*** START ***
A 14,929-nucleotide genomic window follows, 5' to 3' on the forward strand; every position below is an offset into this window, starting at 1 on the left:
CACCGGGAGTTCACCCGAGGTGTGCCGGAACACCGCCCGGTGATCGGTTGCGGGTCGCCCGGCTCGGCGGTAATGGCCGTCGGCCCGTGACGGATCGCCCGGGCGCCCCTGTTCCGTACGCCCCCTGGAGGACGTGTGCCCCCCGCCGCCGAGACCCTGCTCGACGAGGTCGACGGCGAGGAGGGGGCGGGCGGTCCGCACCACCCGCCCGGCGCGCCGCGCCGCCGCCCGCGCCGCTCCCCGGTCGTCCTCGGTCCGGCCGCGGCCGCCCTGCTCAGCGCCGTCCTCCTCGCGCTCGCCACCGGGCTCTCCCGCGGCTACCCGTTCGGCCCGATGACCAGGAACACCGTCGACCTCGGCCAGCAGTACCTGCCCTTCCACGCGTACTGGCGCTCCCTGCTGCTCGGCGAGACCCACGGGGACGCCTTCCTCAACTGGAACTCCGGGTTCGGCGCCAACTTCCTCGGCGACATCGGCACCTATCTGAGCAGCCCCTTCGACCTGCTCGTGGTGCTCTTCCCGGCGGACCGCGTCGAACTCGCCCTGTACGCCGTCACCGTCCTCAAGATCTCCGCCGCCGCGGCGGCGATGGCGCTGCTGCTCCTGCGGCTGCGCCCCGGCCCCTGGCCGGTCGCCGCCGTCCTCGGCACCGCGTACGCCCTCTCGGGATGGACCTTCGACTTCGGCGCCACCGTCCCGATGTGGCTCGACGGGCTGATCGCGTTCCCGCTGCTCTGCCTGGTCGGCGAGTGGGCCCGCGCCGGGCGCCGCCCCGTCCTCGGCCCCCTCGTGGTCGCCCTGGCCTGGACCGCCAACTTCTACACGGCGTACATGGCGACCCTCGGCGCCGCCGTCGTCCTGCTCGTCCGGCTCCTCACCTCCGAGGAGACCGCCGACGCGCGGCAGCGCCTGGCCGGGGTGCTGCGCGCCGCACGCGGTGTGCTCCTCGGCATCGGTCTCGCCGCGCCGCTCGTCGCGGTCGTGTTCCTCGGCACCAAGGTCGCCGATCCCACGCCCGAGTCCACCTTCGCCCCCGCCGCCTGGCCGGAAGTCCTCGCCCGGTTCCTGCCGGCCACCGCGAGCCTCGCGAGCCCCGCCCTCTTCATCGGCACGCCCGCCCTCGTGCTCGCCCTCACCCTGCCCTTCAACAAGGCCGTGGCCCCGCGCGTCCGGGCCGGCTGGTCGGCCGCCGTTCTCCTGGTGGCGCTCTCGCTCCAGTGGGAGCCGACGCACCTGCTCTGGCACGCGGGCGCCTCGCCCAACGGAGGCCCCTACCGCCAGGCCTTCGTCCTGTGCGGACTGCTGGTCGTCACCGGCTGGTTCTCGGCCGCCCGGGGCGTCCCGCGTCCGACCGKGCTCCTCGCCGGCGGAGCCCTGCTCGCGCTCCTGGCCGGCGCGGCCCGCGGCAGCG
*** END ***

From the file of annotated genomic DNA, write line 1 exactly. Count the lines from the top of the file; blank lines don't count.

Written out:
A 14,929-nucleotide genomic window follows, 5' to 3' on the forward strand; every position below is an offset into this window, starting at 1 on the left: